So here’s why I think Ryan Murphy’s “Popular” got cancelled after only two seasons: falling ratings is one, yes, but the other reason could also be because while it had a great first season, it could not be sustained in the second season.
Here’s the thing that I don’t quite get: the second season starts off really nice and funny, with all the pizazz and in-your-face coolness that so defined season 1. So, where did it go wrong?
Well, half-way through the season, whilst trying to control myself from the incessant yawning-inducing episodes I was watching, I realized why: the season just didn’t seem as good as the first one. Now don’t get me wrong. It’s still funny, and the nasty, snarky banter is up to par with the first season, but there was still something missing. Maybe it’s because American high school TV shows always seem to have the need to come off as PSAs whenever they run out of good stories, rehashing the same old storylines from other teen TV shows that have come before it: Alcoholism? check. Domestic violence? check. Drug abuse? check. Cancer (or any variation thereof)? check. Drunk driving? check. Teen pregnancy? check. Pre-marital teen sex? Check. A discussion on doing it vs. abstinence? check. Some form of eating disorder? check. Death? check. Homophobia? check. Some form of coming out and a discussion of coming out? Check. Hate crimes? check.
If you think I’m kidding, please see previous American TV shows, re: Beverly Hills 90201 (the original one, not the remake), Party of Five (didn’t one of the characters used to be an alcoholic?), Felicity, and before that, when I was growing up, High School Confidential and Degrassi Junior High. We can probably go waaaay back and dig up some more of the same actually.
To illustrate my point, consider the following in the second season of this show:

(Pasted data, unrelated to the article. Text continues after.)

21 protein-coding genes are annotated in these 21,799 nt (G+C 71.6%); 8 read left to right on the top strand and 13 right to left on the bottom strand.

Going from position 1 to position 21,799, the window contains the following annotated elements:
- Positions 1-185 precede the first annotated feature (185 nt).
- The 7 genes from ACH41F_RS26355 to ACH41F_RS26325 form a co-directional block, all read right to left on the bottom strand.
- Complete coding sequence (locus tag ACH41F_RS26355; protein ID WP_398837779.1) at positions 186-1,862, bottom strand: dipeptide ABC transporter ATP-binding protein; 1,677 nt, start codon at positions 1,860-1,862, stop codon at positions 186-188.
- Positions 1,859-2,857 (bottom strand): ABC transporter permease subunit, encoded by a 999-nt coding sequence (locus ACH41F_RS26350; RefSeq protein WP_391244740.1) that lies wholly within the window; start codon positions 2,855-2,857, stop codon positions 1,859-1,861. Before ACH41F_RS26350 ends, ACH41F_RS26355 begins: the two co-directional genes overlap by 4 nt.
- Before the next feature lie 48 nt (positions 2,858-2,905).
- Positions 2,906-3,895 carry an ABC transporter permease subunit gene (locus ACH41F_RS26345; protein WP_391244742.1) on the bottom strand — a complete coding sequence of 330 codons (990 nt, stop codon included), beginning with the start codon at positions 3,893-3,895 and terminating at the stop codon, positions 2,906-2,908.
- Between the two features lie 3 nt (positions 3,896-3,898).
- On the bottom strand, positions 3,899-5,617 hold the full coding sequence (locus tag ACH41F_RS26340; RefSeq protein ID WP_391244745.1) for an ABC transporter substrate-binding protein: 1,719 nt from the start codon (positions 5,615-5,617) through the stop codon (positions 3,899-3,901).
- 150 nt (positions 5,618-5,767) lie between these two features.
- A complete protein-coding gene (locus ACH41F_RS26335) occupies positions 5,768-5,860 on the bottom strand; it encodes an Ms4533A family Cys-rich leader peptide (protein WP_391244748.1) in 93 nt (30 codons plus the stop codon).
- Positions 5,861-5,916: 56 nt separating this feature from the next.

1. Picture perfect all-American cheerleader, Brooke McQueen (Leslie Bibb) has an eating disorder.
2. Lily Esposito (Tamara Mello) has an addiction to cough syrup. It was just one gulp actually. In the Philippines, that would be considered experimenting, not an addiction.
3. Harrison Ford (Christopher Gorham) develops leukemia.
4. Nicole Julian (Tammy Lynn Michaels) finds out she’s adopted and spends the rest of the season looking for her biological mom.
5. Carmen Ferrera (Sara Rue) has an alcoholic mom and is a domestic violence survivor.
6. Mary Cherry (Leslie Grossman) has a tax evading mom and becomes poor.
7. Sam McPherson (Carly Pope) struggles with her interracial relationship with what seems to be the only black guy on campus.
And the bad thing is, when it all gets dramatic, the comedy falls flat, and just seems all the more appalling. In one episode, April Tuna (Adria Dawn, who looks like Tilda Swinton’s love child), the Star Trek loving, overachieving, socially inept geek from hell is mistaken for the one who dies in a car crash accident and people joke about it. That’s just in bad taste. The show really shines when it’s being satirical, ironic, hysterical, over-the-top,outrageous and campy. And who can resist camp?!?
I also did not realize how many stereotypes this show was perpetuating as well. You have the blonde, all-American golden-hearted jock football jock Josh (Bryce Johnson), the blonde, all-American cheerleader who wants to be taken seriously, Brooke (Leslie Bibb), the dark-haired geeky, rebel without a cause, Sam (Carly Pope), Sam’s geeky bestfriend who’s in love with her, Harrison (Christopher Gorham), the sexually ambiguous/ambivalent butchy chemistry teacher, Bobbi (Diane Delano)…the list could go on.
In fact, I just realized how much this TV show seems more like “Glee”, which is also a Ryan Murphy production. The football jock with the heart of gold is still there, so is the pretty, blonde, All-American cheerleader, the dark-haired geeky rebel (who now just happens to be Jewish), the sexually ambiguous teacher, except now she’s teaching PE. The token African American person in “Glee” is now a girl, there is a token Asian American girl as well and an Indian principal. The only thing that makes “Glee” interesting is the music and Kurt. We’ll see what else “Glee” can deliver this year.
“Popular” came out in 1999. “Glee” came out a good 10 years after.
It’s nice to know that the more things change, the more things stay the same.